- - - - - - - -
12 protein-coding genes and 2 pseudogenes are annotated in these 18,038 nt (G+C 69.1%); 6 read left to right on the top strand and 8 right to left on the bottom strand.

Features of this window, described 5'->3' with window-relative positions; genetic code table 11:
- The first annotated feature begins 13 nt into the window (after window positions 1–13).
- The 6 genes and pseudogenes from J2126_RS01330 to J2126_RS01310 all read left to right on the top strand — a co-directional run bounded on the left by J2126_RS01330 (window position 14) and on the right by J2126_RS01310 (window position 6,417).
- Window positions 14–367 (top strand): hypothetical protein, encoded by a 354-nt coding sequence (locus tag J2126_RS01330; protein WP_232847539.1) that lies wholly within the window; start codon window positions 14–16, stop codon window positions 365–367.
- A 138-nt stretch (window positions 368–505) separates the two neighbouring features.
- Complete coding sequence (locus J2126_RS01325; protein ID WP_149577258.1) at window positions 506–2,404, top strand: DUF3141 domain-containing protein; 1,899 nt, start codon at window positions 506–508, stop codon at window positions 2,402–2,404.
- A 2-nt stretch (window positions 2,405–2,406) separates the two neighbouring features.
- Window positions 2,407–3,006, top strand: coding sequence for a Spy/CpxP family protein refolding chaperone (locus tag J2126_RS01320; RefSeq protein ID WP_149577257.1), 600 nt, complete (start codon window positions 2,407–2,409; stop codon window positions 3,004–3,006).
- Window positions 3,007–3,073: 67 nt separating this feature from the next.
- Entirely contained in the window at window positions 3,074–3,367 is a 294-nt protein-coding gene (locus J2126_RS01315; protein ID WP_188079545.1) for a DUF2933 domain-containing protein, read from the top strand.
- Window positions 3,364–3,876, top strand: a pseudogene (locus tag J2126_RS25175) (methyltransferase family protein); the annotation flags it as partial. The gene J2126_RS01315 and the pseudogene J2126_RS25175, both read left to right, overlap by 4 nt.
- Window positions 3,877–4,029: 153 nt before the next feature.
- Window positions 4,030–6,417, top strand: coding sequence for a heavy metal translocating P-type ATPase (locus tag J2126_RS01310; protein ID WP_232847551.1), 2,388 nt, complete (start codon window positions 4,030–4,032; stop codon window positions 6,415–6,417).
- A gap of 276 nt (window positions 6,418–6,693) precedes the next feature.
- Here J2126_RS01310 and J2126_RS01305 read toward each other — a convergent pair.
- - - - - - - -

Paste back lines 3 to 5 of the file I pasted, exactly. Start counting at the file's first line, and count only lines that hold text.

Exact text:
- The first annotated feature begins 13 nt into the window (after window positions 1–13).
- The 6 genes and pseudogenes from J2126_RS01330 to J2126_RS01310 all read left to right on the top strand — a co-directional run bounded on the left by J2126_RS01330 (window position 14) and on the right by J2126_RS01310 (window position 6,417).
- Window positions 14–367 (top strand): hypothetical protein, encoded by a 354-nt coding sequence (locus tag J2126_RS01330; protein WP_232847539.1) that lies wholly within the window; start codon window positions 14–16, stop codon window positions 365–367.